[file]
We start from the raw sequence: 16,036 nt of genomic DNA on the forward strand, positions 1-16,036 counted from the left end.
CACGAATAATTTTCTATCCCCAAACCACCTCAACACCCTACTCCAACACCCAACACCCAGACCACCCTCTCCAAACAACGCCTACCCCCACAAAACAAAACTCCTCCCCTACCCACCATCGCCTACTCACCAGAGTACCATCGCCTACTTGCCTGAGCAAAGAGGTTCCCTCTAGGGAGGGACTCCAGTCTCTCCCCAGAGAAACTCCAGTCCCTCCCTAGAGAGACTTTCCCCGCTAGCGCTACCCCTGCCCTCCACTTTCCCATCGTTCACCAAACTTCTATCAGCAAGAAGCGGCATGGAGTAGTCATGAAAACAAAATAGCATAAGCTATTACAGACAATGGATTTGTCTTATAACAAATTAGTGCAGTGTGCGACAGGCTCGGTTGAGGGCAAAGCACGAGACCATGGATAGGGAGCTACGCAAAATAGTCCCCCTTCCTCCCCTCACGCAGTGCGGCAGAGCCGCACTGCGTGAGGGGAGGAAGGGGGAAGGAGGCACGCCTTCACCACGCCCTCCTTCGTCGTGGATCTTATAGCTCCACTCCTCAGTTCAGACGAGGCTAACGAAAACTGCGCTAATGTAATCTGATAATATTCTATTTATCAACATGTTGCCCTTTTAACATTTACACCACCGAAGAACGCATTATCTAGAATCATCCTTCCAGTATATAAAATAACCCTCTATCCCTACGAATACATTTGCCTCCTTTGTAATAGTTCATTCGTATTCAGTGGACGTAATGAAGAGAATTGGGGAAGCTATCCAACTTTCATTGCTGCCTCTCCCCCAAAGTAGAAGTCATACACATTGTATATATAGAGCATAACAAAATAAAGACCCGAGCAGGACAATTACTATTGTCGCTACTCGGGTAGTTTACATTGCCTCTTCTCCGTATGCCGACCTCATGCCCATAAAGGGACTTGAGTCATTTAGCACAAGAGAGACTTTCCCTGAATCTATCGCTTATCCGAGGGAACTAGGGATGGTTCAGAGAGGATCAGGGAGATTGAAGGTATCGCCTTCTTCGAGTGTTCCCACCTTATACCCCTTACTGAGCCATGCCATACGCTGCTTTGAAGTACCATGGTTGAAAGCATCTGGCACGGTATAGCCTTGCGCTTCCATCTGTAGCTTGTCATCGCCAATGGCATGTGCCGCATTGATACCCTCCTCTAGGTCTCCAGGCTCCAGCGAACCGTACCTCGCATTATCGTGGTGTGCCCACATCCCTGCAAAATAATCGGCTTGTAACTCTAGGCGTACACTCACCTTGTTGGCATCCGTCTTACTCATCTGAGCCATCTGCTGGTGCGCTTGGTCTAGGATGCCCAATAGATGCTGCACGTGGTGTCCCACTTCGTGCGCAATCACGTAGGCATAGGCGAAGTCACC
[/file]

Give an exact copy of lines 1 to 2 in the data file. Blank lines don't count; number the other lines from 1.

We start from the raw sequence: 16,036 nt of genomic DNA on the forward strand, positions 1-16,036 counted from the left end.
CACGAATAATTTTCTATCCCCAAACCACCTCAACACCCTACTCCAACACCCAACACCCAGACCACCCTCTCCAAACAACGCCTACCCCCACAAAACAAAACTCCTCCCCTACCCACCATCGCCTACTCACCAGAGTACCATCGCCTACTTGCCTGAGCAAAGAGGTTCCCTCTAGGGAGGGACTCCAGTCTCTCCCCAGAGAAACTCCAGTCCCTCCCTAGAGAGACTTTCCCCGCTAGCGCTACCCCTGCCCTCCACTTTCCCATCGTTCACCAAACTTCTATCAGCAAGAAGCGGCATGGAGTAGTCATGAAAACAAAATAGCATAAGCTATTACAGACAATGGATTTGTCTTATAACAAATTAGTGCAGTGTGCGACAGGCTCGGTTGAGGGCAAAGCACGAGACCATGGATAGGGAGCTACGCAAAATAGTCCCCCTTCCTCCCCTCACGCAGTGCGGCAGAGCCGCACTGCGTGAGGGGAGGAAGGGGGAAGGAGGCACGCCTTCACCACGCCCTCCTTCGTCGTGGATCTTATAGCTCCACTCCTCAGTTCAGACGAGGCTAACGAAAACTGCGCTAATGTAATCTGATAATATTCTATTTATCAACATGTTGCCCTTTTAACATTTACACCACCGAAGAACGCATTATCTAGAATCATCCTTCCAGTATATAAAATAACCCTCTATCCCTACGAATACATTTGCCTCCTTTGTAATAGTTCATTCGTATTCAGTGGACGTAATGAAGAGAATTGGGGAAGCTATCCAACTTTCATTGCTGCCTCTCCCCCAAAGTAGAAGTCATACACATTGTATATATAGAGCATAACAAAATAAAGACCCGAGCAGGACAATTACTATTGTCGCTACTCGGGTAGTTTACATTGCCTCTTCTCCGTATGCCGACCTCATGCCCATAAAGGGACTTGAGTCATTTAGCACAAGAGAGACTTTCCCTGAATCTATCGCTTATCCGAGGGAACTAGGGATGGTTCAGAGAGGATCAGGGAGATTGAAGGTATCGCCTTCTTCGAGTGTTCCCACCTTATACCCCTTACTGAGCCATGCCATACGCTGCTTTGAAGTACCATGGTTGAAAGCATCTGGCACGGTATAGCCTTGCGCTTCCATCTGTAGCTTGTCATCGCCAATGGCATGTGCCGCATTGATACCCTCCTCTAGGTCTCCAGGCTCCAGCGAACCGTACCTCGCATTATCGTGGTGTGCCCACATCCCTGCAAAATAATCGGCTTGTAACTCTAGGCGTACACTCACCTTGTTGGCATCCGTCTTACTCATCTGAGCCATCTGCTGGTGCGCTTGGTCTAGGATGCCCAATAGATGCTGCACGTGGTGTCCCACTTCGTGCGCAATCACGTAGGCATAGGCGAAGTCACC